California requires testing children considered at greatest risk for lead poisoning, which includes those enrolled in Medi-Cal and other programs for low-income children. We recently learned that over a nine-year period, DHCS did not ensure that millions of children were tested properly. Nearly half of 2.9 million eligible one-and two-year-old children were not tested at all, and another 740,000 missed one of the two required tests! As a member of Assembly Health Committee, I participated in a hearing of the Joint Legislative Audit Committee to review findings by the California State Auditor… read more
This week California observes Arbor Day, created in 1872 by the Nebraska State Board of Agriculture.   Celebrating trees is a wonderful thing!  California’s observance coincides with the birthday of botanist Luther Burbank. My Assembly Concurrent Resolution 157, (Waldron) recognizes March 7, 2020 as California Arbor Day, and urges Californians to observe the day with appropriate tree-planting programs and activities. Tree People, California ReLeaf, and the California Urban Forests Council all support ACR 157, which passed the Assembly this week.   Our Legislature first proclaimed California… read more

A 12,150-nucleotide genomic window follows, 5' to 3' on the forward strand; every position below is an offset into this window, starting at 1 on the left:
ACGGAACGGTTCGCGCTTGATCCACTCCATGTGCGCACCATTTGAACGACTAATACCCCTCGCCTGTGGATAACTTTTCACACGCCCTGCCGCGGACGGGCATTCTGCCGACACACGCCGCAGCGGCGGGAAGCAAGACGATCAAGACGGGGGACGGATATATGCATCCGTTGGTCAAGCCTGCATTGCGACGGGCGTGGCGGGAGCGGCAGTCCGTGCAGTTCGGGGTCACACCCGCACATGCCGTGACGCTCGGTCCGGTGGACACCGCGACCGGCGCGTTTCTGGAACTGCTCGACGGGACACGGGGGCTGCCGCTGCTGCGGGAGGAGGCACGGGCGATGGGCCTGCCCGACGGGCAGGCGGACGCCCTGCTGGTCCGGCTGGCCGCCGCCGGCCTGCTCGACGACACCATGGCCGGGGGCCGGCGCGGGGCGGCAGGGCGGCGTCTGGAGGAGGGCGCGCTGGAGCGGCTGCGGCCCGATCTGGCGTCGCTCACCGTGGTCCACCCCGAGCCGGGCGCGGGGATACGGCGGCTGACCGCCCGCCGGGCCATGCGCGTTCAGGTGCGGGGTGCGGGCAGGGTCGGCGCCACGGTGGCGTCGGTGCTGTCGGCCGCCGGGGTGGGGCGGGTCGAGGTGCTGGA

The last Tuesday in February is World Spay Day, an international effort originally started by the Doris Day Animal League in 1995. To mark the day, I joined some legislative colleagues on the Capitol lawn, with representatives from animal rescue groups and shelters throughout California, including Dr. Gary Weitzman of the San Diego Humane Society, to help increase public awareness about the importance of spaying and neutering our pets. Last year, the San Diego Humane Society performed nearly 20,000 spay/neuter surgeries. This simple operation has a tremendous beneficial impact on the lives… read more